[UPDATE TO SECOND UPDATE: The good Dr. Jones, fresh from his excavations in Nepal, informs me that we can’t withhold baked goods until the final tally. To uphold the brownie fairness doctrine, I renege on my brownie decision until we see what happens over the next two weeks. Tanenhaus shall salivate at his own peril.]

Gaddis Was The Man

Today, Wood S Lot reminded me that eighty-one years ago, one of the most underappreciated American novelists was born.

I first came across Gaddis when I was 25, stumbling through a bookstore and coming across some book called The Recognitions that had an incredible Hugo van der Goes painting on the cover. Something that looked like an anguished Neanderthal, but could have easily been a tortured wrestler. Plus, the book was thick. And instinctively, I’ve always been drawn to anything huge.

It took me three weeks to finish the sucker.

Gaddis wasn’t your fly-by-night novelist. He demanded that you work. One minute, he’d be drowning you in remarkable descriptions, placing you in fascinating tableaus that would never end. The next minute, he’d be giving you sentences like, “The door was opened to the length of a finger,” or “He got up and lit an American cigarette,” always reinforcing precise absurdities. (Why should the nationality of a cigarette matter so much? Why measure a door by a finger when a hand isn’t there?) The thing that kept his books worthwhile was Gaddis’s presence as a relentless imp. He’d skewer anything, whether it was Dale Carnegie’s disciples, bizarre organizations like the Use-Me Society, or the chronic counterfeiters who riffed throughout his books. His dialogue of debutantes and dilletantes always came across to me as astutely observed. The spoken lines were prefaced only by dashes, immersed within the pages as if to imply that the dialogue itself was inseparable from the tragic vapidity of human behavior.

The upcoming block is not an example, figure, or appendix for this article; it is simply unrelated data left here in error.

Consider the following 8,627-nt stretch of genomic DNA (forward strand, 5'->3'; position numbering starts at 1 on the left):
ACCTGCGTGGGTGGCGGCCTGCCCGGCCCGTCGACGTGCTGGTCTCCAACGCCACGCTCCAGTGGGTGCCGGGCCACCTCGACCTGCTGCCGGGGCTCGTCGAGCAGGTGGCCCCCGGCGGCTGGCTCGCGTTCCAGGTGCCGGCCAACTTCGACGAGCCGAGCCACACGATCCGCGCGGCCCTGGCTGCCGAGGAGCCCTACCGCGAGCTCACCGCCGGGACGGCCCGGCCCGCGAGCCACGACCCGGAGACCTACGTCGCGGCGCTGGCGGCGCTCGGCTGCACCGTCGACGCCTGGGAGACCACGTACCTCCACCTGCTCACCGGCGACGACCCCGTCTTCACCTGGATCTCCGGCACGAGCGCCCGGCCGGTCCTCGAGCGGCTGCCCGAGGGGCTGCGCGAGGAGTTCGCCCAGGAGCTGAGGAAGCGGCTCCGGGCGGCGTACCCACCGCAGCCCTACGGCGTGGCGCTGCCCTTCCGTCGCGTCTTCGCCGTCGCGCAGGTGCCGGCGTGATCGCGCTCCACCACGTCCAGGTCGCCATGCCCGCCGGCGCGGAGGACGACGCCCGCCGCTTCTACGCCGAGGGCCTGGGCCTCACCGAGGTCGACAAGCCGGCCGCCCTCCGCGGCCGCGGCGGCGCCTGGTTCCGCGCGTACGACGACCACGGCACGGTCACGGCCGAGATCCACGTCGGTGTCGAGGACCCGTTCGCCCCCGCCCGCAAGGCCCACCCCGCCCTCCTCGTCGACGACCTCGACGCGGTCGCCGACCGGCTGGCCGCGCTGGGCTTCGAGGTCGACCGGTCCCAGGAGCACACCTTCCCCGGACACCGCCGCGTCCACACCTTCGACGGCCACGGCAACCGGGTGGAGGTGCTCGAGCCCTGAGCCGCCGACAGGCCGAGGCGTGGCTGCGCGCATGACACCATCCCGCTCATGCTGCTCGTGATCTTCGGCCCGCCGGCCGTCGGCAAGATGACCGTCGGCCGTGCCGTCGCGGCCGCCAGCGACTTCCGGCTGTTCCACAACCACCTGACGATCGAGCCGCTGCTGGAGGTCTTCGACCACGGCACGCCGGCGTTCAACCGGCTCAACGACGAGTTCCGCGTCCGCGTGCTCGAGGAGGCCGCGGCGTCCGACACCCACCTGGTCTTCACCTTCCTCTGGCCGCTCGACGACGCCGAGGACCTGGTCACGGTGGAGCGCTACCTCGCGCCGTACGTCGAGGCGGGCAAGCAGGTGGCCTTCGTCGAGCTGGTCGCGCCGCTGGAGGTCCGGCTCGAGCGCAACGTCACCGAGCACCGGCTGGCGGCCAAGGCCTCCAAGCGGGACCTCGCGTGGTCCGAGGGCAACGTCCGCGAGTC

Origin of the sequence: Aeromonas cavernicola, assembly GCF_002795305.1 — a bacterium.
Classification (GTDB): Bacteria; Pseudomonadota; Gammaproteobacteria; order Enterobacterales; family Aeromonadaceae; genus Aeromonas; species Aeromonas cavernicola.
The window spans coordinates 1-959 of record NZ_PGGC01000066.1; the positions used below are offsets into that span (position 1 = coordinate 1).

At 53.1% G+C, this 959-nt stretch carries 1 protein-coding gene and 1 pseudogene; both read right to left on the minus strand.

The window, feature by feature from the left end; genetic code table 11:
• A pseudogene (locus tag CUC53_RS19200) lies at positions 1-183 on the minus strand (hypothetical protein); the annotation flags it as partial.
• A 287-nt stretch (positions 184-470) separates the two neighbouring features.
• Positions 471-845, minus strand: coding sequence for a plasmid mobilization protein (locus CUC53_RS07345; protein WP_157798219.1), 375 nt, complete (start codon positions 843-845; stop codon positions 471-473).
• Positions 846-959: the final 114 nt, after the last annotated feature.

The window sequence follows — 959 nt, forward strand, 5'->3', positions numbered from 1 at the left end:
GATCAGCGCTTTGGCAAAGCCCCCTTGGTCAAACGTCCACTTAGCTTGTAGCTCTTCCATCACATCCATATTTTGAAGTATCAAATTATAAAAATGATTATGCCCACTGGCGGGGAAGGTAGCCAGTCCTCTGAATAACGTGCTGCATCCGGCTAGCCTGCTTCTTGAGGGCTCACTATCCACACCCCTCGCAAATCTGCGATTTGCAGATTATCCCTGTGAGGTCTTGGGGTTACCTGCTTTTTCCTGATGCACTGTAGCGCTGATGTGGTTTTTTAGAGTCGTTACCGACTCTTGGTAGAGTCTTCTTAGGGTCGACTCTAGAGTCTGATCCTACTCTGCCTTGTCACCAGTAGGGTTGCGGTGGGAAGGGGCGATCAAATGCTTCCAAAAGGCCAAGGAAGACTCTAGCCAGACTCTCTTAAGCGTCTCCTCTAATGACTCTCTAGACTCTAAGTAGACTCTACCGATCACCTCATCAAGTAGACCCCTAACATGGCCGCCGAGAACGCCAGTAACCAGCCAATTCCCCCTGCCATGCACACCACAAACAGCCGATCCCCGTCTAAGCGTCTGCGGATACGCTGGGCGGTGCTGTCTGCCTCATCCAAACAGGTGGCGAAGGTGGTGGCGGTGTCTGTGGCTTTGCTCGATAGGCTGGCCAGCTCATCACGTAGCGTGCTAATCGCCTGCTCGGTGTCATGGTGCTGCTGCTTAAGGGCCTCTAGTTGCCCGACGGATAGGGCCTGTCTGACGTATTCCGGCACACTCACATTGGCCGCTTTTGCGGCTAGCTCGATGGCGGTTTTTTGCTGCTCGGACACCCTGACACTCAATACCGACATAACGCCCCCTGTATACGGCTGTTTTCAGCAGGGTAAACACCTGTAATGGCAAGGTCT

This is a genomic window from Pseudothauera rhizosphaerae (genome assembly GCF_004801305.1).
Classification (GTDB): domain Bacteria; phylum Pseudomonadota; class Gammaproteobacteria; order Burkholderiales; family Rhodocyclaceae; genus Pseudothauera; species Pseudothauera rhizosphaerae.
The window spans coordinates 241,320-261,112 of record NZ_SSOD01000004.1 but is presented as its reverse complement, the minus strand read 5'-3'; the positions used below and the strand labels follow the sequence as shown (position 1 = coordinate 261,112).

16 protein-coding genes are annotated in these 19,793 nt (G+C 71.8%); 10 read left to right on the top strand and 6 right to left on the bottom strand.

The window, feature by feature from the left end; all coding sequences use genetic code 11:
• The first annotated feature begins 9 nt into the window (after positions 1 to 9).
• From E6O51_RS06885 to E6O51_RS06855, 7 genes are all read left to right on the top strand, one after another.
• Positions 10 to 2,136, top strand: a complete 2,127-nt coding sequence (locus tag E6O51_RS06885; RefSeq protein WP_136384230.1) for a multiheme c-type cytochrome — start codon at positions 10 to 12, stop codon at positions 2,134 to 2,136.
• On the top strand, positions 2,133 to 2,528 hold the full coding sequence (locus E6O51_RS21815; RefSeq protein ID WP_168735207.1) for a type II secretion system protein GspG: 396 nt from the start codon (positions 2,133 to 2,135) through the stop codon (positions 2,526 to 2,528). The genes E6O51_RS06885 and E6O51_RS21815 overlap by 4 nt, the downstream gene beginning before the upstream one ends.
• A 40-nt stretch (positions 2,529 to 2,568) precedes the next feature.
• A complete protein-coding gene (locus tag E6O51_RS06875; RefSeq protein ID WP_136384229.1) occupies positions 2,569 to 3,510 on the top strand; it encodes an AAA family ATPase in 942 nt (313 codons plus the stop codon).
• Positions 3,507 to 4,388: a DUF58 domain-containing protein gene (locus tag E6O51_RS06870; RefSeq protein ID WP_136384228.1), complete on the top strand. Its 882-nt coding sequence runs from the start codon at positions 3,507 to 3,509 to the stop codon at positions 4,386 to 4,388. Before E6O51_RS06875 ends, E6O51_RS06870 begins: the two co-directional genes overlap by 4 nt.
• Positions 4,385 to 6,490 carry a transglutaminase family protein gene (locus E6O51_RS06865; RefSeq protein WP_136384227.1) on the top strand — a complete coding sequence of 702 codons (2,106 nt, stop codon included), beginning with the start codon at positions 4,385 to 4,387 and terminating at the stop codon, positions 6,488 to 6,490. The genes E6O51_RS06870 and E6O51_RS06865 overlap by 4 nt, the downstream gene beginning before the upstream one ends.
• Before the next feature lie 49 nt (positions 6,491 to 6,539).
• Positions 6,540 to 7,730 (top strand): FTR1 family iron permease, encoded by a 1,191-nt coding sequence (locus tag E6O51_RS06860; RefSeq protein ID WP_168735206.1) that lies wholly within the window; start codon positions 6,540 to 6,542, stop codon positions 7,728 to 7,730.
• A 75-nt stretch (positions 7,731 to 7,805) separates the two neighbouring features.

Without Gaddis, there would not have been a Thomas Pynchon, nor a David Foster Wallace, nor a John Barth. He ushered in a postmodern wave where anything was fair game, where Balzacian observation could dance hand-in-hand with Mencken and the Marx Brothers. And that’s why I was particularly sad the day he died not long later.

Related Link: William Gaddis video interview with Malcolm Bradbury.